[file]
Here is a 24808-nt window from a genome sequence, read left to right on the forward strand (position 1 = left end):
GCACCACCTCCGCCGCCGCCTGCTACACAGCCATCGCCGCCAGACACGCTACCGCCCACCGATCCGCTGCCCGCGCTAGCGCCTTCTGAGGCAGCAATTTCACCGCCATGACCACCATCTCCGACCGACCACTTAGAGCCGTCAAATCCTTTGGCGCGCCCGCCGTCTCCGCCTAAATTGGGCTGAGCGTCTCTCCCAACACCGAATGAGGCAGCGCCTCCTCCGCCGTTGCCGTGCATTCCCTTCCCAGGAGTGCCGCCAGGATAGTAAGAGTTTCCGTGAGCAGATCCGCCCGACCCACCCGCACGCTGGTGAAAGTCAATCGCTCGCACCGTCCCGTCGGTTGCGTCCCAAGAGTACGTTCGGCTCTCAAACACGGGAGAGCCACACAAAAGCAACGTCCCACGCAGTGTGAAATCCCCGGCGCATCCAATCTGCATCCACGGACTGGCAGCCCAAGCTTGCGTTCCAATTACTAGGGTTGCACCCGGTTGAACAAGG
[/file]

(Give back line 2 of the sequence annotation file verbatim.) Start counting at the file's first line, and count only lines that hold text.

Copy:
GCACCACCTCCGCCGCCGCCTGCTACACAGCCATCGCCGCCAGACACGCTACCGCCCACCGATCCGCTGCCCGCGCTAGCGCCTTCTGAGGCAGCAATTTCACCGCCATGACCACCATCTCCGACCGACCACTTAGAGCCGTCAAATCCTTTGGCGCGCCCGCCGTCTCCGCCTAAATTGGGCTGAGCGTCTCTCCCAACACCGAATGAGGCAGCGCCTCCTCCGCCGTTGCCGTGCATTCCCTTCCCAGGAGTGCCGCCAGGATAGTAAGAGTTTCCGTGAGCAGATCCGCCCGACCCACCCGCACGCTGGTGAAAGTCAATCGCTCGCACCGTCCCGTCGGTTGCGTCCCAAGAGTACGTTCGGCTCTCAAACACGGGAGAGCCACACAAAAGCAACGTCCCACGCAGTGTGAAATCCCCGGCGCATCCAATCTGCATCCACGGACTGGCAGCCCAAGCTTGCGTTCCAATTACTAGGGTTGCACCCGGTTGAACAAGG